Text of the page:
The December 10 accord obliges around a dozen nations led by Russia that are outside the Organization of the Petroleum Exporting Countries to reduce output by 558,000 barrels per day (bpd).
The producers hope that this combined 1.8 million bpd will reduce a global glut that has depressed oil prices and battered their public finances, despite being good news for consumers.
The meeting on Sunday at OPEC headquarters was of a new “OPEC Ministerial Monitoring Committee” comprising Kuwait, Algeria, Venezuela from OPEC, and Russia and Oman from outside the cartel.
Also present was Saudi Arabian Energy Minister Khaled al-Falih.
Arriving in Vienna, he said producers have already removed 1.5 million bpd from the market, Bloomberg reported.
Russian Energy Minister Alexander Novak was also upbeat, saying Moscow was “ahead of schedule” and “doing our best to maximise participation” in the agreement, Bloomberg reported.
The deal to cut output marked a dramatic reversal of OPEC’s previous Saudi-led strategy of flooding the market to squeeze US shale oil producers, which need a higher oil price to make money.
Markets initially welcomed the accord, sending oil prices up to an 18-month high of $58.
But they have since slipped on concerns that countries may not stick to their commitments — as has happened under previous deals — and that higher prices will boost US output.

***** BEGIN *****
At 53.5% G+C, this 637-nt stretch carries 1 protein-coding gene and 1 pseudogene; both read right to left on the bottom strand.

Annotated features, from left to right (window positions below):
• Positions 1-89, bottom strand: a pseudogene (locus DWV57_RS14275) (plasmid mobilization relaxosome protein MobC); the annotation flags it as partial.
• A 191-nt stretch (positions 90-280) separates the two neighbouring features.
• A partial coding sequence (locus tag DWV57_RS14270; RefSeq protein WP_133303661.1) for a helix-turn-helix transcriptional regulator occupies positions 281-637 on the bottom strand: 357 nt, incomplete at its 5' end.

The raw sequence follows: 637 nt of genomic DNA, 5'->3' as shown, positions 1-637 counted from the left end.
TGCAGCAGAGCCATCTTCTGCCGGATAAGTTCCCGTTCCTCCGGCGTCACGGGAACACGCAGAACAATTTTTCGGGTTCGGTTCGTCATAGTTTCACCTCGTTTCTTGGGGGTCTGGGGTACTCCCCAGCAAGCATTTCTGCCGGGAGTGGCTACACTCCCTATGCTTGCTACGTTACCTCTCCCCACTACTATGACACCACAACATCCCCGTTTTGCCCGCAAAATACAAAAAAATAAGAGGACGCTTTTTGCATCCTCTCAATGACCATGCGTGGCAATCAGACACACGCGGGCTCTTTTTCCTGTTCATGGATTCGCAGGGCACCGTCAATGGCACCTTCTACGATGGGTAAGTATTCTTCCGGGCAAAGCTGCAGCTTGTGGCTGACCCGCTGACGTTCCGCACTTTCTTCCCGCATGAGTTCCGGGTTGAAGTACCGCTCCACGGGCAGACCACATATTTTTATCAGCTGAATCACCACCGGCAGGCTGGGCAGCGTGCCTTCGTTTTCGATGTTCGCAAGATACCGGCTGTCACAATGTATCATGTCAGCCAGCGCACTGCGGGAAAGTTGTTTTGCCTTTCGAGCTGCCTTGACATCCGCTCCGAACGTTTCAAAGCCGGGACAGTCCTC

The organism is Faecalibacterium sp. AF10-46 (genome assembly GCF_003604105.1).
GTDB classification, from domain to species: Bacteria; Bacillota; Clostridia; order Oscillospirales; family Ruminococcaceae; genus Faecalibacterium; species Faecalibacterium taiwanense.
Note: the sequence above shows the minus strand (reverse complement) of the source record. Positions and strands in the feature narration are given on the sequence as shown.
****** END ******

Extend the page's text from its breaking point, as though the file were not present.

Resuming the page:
OPEC’s production fell by 221,000 bpd to 33.1 million bpd in December, according to secondary sources data in OPEC’s monthly report published last week.
Under the deal it agreed to reduce output to 32.5 million bpd. However, that includes about 740,000 bpd from former member Indonesia, Bloomberg reported.
Russia has pumped on average 11.1 million bpd in January, down 108,000 bpd from official government figures for both November and December, initial Energy Ministry data compiled by Bloomberg show.
Moscow said it would make a daily reduction of 300,000 barrels by April or May, Bloomberg said.
The meeting will focus mostly on how compliance will be assessed rather than producing any new data, it added.
The committee currently has no plans to use external agencies, such as consultants monitoring oil tanker movements, to verify compliance, Bloomberg said.